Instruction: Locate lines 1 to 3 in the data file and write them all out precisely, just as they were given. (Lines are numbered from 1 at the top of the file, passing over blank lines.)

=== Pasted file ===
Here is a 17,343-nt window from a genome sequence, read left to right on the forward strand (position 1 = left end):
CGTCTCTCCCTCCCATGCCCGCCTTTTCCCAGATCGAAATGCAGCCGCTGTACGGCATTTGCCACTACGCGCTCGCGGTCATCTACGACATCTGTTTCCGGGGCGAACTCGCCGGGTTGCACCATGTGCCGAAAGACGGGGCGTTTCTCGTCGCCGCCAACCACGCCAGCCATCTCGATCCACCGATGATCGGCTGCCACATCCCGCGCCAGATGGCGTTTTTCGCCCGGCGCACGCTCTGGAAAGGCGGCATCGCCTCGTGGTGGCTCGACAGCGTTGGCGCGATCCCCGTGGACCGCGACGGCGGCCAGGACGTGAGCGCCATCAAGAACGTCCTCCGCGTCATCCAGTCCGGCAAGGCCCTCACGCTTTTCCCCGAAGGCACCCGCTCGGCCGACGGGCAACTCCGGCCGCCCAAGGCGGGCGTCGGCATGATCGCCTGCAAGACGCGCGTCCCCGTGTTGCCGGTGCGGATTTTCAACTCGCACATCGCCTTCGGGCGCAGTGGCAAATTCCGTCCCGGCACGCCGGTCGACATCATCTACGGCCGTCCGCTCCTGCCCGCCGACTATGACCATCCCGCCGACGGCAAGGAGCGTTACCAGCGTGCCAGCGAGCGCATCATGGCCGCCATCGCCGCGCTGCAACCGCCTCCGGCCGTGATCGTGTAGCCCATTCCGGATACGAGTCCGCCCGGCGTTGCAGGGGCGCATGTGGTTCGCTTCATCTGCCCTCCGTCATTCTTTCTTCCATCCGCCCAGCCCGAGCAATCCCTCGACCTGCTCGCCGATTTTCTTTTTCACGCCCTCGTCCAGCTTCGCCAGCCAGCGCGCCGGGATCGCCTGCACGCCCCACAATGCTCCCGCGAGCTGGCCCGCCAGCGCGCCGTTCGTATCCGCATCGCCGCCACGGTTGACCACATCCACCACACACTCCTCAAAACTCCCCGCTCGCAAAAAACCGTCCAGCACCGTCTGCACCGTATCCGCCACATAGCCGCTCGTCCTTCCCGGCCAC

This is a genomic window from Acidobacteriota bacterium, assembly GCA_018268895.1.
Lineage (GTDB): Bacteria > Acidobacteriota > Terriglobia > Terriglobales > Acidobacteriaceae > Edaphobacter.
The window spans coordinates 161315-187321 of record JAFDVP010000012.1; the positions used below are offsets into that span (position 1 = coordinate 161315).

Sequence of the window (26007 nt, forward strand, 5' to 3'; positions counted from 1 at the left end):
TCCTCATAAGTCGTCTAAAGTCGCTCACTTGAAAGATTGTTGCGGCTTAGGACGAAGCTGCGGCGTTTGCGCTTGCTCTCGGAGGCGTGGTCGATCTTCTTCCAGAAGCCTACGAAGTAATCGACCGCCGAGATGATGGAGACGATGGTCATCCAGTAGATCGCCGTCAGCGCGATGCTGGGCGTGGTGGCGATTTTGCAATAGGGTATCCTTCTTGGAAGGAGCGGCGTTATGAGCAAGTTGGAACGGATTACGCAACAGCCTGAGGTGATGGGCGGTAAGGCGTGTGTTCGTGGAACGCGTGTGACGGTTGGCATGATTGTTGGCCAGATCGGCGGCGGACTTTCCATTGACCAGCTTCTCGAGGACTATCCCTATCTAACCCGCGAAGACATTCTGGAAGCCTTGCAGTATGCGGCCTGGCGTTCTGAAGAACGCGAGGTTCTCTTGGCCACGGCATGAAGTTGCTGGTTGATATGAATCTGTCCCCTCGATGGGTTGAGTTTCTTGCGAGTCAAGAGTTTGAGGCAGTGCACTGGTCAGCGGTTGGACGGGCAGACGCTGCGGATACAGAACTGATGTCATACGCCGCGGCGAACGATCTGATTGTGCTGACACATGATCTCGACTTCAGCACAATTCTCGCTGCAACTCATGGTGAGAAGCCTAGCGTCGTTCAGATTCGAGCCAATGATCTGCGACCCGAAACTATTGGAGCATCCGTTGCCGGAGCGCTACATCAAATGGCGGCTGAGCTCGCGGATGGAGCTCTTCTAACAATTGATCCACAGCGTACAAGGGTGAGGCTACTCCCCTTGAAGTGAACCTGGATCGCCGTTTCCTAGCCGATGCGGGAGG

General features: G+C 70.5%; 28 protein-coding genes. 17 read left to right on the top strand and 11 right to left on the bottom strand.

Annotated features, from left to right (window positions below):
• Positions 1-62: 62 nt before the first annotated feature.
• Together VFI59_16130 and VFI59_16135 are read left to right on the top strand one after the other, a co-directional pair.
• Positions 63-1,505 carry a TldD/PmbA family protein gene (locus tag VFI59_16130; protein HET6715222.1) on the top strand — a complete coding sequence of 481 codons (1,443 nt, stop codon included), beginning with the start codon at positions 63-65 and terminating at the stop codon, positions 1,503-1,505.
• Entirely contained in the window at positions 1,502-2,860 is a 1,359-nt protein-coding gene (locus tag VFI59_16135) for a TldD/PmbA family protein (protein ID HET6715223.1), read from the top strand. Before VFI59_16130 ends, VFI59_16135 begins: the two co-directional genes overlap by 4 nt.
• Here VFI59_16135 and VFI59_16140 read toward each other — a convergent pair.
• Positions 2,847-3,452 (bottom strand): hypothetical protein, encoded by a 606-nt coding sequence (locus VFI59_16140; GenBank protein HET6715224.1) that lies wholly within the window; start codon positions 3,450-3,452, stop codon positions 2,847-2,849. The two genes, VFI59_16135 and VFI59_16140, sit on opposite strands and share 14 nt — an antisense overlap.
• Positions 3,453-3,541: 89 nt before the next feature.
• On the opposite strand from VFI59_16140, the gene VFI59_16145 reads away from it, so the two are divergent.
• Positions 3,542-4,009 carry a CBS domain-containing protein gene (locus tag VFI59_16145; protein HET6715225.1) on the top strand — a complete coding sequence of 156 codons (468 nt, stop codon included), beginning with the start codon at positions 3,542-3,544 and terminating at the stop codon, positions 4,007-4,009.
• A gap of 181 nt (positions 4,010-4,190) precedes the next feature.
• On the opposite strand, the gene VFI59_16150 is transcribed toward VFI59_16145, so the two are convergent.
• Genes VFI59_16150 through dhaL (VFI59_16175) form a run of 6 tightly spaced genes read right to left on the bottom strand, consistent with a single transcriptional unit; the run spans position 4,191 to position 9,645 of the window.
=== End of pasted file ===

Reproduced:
Here is a 17,343-nt window from a genome sequence, read left to right on the forward strand (position 1 = left end):
CGTCTCTCCCTCCCATGCCCGCCTTTTCCCAGATCGAAATGCAGCCGCTGTACGGCATTTGCCACTACGCGCTCGCGGTCATCTACGACATCTGTTTCCGGGGCGAACTCGCCGGGTTGCACCATGTGCCGAAAGACGGGGCGTTTCTCGTCGCCGCCAACCACGCCAGCCATCTCGATCCACCGATGATCGGCTGCCACATCCCGCGCCAGATGGCGTTTTTCGCCCGGCGCACGCTCTGGAAAGGCGGCATCGCCTCGTGGTGGCTCGACAGCGTTGGCGCGATCCCCGTGGACCGCGACGGCGGCCAGGACGTGAGCGCCATCAAGAACGTCCTCCGCGTCATCCAGTCCGGCAAGGCCCTCACGCTTTTCCCCGAAGGCACCCGCTCGGCCGACGGGCAACTCCGGCCGCCCAAGGCGGGCGTCGGCATGATCGCCTGCAAGACGCGCGTCCCCGTGTTGCCGGTGCGGATTTTCAACTCGCACATCGCCTTCGGGCGCAGTGGCAAATTCCGTCCCGGCACGCCGGTCGACATCATCTACGGCCGTCCGCTCCTGCCCGCCGACTATGACCATCCCGCCGACGGCAAGGAGCGTTACCAGCGTGCCAGCGAGCGCATCATGGCCGCCATCGCCGCGCTGCAACCGCCTCCGGCCGTGATCGTGTAGCCCATTCCGGATACGAGTCCGCCCGGCGTTGCAGGGGCGCATGTGGTTCGCTTCATCTGCCCTCCGTCATTCTTTCTTCCATCCGCCCAGCCCGAGCAATCCCTCGACCTGCTCGCCGATTTTCTTTTTCACGCCCTCGTCCAGCTTCGCCAGCCAGCGCGCCGGGATCGCCTGCACGCCCCACAATGCTCCCGCGAGCTGGCCCGCCAGCGCGCCGTTCGTATCCGCATCGCCGCCACGGTTGACCACATCCACCACACACTCCTCAAAACTCCCCGCTCGCAAAAAACCGTCCAGCACCGTCTGCACCGTATCCGCCACATAGCCGCTCGTCCTTCCCGGCCAC

This is a genomic window from Acidobacteriota bacterium, assembly GCA_018268895.1.